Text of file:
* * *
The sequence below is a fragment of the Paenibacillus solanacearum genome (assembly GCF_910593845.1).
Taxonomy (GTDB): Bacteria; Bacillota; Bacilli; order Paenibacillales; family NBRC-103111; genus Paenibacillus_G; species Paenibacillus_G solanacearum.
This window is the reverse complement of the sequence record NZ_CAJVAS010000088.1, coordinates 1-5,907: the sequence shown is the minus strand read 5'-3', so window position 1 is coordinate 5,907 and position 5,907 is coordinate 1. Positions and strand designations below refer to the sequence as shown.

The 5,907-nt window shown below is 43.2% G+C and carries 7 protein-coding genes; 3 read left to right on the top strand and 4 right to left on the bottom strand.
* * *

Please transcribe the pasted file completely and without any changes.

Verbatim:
The sequence below is a fragment of the Paenibacillus solanacearum genome (assembly GCF_910593845.1).
Taxonomy (GTDB): Bacteria; Bacillota; Bacilli; order Paenibacillales; family NBRC-103111; genus Paenibacillus_G; species Paenibacillus_G solanacearum.
This window is the reverse complement of the sequence record NZ_CAJVAS010000088.1, coordinates 1-5,907: the sequence shown is the minus strand read 5'-3', so window position 1 is coordinate 5,907 and position 5,907 is coordinate 1. Positions and strand designations below refer to the sequence as shown.

The 5,907-nt window shown below is 43.2% G+C and carries 7 protein-coding genes; 3 read left to right on the top strand and 4 right to left on the bottom strand.